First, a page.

Thursday, January 12, 2012

At Long Last

So, happy 2012, everyone. I'm a bit late to the party, but it's not because I haven't been working on things! For me, 2012 is shaping up to be all about the Bicentennial--of 1812, of course. I'm starting from the inside out with big plans for an 1812 wardrobe, one which I hope will carry me through the next few years as the 1812 Bicentennial really gets off the ground.

Over the years (six-ish), I've made and worn several types of stays in the style of the 1790s-1810s. After six years, you'd think I'd have this down to a science, but I have yet to find a perfect regency support garment. One of the first historical garments I ever made was a pair of regency long stays, based on a diagram from Jean Hunnisett's Period Costumes for Stage and Screen. I was an extreme novice, and let's just say the result wasn't ideal. I made two versions--one was too long, and it dug into my thighs when I sat down. One was too short and it gouged my hips. The short stays I've tried were better, but none of the three pairs I made had quite the support I was looking for. They've lasted me a good long time, but this year I want to find The Perfect Pair. What it boils down to is that my criteria for my newest stays effort is:
  1. Ample bust support
  2. Smooths out belly
  3. No leg gouging
  4. No digging in anywhere, if possible
As my friend Ginger pointed out, ladies back then had the same issues I do. Some of them had large busts. Others had solid thighs. Most likely, none of them wanted their underwear to make them look like a domestic abuse victim. So what did they do? Quickly, Robin: To the primary sources!!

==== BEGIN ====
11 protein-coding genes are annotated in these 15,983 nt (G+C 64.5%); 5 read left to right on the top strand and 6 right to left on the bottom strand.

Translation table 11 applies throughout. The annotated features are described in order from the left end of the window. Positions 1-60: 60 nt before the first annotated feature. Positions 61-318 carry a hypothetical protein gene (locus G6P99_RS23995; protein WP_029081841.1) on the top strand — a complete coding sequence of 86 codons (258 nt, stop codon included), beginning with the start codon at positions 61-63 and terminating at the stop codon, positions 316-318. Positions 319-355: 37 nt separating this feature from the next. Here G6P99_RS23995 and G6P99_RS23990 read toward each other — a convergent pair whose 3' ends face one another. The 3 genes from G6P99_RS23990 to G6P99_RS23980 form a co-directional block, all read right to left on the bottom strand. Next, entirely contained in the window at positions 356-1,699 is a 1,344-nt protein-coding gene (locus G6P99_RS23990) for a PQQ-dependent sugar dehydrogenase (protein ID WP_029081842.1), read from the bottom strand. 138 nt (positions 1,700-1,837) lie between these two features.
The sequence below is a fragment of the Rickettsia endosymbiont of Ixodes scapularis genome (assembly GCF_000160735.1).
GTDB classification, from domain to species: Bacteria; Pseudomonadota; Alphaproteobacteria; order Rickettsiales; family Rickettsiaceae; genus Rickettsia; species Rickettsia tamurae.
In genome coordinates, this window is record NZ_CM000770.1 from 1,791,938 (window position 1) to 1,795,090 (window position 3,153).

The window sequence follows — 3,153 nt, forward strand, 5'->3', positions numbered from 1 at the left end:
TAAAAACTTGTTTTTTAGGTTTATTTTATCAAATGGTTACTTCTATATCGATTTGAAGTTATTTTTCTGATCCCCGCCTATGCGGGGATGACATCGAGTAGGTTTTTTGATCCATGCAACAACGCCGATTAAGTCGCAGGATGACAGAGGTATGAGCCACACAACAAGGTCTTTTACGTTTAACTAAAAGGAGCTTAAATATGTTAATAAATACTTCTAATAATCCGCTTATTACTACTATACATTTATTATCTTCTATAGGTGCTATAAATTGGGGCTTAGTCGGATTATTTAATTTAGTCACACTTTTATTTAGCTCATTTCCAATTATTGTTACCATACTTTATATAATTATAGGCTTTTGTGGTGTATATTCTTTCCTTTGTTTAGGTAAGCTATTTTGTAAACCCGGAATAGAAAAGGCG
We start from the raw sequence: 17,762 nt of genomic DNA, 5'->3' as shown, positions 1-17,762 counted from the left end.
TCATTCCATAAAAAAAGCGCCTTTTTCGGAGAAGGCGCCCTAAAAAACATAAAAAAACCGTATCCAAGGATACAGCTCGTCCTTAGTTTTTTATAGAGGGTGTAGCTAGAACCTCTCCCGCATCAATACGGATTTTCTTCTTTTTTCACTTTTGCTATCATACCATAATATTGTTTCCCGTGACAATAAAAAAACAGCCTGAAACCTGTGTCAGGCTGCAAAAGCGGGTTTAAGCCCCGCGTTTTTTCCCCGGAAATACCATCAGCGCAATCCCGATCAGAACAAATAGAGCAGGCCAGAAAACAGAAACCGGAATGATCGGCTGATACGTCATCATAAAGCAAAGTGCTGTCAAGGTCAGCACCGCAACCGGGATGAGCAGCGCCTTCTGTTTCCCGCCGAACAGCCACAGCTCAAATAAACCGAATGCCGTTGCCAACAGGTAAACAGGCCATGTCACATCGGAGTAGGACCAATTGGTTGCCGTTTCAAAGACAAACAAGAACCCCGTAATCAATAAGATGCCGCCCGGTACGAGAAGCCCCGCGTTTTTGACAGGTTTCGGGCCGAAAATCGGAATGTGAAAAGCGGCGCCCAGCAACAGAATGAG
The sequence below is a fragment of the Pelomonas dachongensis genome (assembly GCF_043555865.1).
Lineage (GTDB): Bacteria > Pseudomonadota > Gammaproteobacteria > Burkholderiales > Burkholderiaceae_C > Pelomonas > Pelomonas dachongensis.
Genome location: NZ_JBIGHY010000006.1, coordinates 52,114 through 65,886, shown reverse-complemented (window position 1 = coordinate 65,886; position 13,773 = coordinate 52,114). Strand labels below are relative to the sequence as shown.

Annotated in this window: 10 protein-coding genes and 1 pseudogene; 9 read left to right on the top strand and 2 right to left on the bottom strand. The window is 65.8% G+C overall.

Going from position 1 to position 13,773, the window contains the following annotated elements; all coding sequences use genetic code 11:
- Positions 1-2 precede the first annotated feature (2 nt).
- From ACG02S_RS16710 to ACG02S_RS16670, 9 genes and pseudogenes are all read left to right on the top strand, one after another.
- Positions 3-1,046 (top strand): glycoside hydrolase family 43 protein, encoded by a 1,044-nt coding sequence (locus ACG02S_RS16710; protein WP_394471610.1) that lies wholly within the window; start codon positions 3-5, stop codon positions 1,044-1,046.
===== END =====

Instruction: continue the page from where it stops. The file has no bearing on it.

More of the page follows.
German Copy of a James Gillray cartoon, c. 1810

This is the first one I found. The original Gillray image was a satire of the long corsets that women wore, showing a stay coming down past a woman's buttocks and obviously being quite restrictive. This one interested me though because of the line over the hip--and, tabs. This is the only example I've seen of a tabbed long corset in this period, and seeing as it's a reprint of a satirical cartoon, I think it should be taken with a grain of salt. However, as commented on my previous entry, there were women back then who had these same issues, and they had to figure out something that would work for them. This at least shows that in someone's head, the over-the-hip curve and tabs to spread over the hip fullness made sense, even in 1810 when long tabbed corsets had gone out of style.

La Fureur des Corsets, c. 1809

So this made me really excited, because here are four women wearing long stays, easily recognizable as your somewhat-typical style, and yet--check out the bottom edge. Every single one of them cuts up above the fullness of the hip and rear, while still coming down far enough in the front to smooth out the whole line of the torso.

 Le Fureur des Corsets, c. 1809, closeup